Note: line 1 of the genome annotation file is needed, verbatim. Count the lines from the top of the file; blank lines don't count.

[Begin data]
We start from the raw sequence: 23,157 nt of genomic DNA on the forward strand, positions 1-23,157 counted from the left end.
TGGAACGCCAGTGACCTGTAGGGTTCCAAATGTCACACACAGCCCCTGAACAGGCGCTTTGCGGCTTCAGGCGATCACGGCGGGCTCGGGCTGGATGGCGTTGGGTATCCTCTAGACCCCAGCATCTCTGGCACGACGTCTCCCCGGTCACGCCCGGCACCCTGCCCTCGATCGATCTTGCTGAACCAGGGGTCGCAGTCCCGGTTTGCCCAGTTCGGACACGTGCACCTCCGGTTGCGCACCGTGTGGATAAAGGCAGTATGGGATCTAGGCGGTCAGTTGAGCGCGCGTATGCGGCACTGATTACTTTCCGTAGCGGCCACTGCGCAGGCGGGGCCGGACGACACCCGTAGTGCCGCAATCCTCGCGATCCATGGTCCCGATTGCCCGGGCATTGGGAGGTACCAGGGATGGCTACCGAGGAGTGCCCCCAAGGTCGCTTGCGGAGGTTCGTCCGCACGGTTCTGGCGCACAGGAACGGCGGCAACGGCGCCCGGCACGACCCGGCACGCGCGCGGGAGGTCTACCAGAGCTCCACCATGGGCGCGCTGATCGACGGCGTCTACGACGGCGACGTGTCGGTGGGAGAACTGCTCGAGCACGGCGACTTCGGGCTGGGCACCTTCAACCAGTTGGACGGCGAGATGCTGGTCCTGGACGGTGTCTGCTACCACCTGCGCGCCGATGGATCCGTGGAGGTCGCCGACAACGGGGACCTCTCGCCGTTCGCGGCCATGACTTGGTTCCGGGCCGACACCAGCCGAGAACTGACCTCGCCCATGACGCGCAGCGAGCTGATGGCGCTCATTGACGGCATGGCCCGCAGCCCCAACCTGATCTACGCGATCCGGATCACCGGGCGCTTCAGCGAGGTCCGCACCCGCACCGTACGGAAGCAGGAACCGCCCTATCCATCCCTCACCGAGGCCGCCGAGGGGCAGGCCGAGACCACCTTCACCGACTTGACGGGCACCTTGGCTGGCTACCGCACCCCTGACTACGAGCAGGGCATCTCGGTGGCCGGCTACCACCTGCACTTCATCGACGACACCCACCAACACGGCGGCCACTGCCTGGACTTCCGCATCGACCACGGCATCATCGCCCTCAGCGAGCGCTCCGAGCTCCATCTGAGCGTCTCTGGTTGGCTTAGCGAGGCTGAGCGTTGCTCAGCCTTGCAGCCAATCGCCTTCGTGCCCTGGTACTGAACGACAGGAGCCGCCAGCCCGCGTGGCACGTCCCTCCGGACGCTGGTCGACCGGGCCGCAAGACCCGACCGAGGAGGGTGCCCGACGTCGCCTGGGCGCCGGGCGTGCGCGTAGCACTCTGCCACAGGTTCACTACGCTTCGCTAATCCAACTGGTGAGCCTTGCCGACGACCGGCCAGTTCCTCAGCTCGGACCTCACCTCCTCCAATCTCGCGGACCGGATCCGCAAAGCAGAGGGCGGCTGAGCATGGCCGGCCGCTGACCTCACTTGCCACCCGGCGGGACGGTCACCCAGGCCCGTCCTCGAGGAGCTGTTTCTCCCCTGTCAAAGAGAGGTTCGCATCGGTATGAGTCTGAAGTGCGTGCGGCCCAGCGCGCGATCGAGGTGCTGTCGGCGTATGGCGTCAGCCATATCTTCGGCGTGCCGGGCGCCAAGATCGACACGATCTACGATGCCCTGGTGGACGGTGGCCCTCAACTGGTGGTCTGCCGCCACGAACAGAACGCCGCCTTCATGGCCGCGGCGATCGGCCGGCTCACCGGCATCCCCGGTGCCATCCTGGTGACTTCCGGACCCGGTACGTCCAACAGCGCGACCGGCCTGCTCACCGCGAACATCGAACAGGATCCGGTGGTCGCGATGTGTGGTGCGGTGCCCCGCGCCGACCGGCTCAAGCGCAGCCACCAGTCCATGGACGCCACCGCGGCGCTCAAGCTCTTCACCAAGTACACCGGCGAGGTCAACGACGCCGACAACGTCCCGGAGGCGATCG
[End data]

We start from the raw sequence: 23,157 nt of genomic DNA on the forward strand, positions 1-23,157 counted from the left end.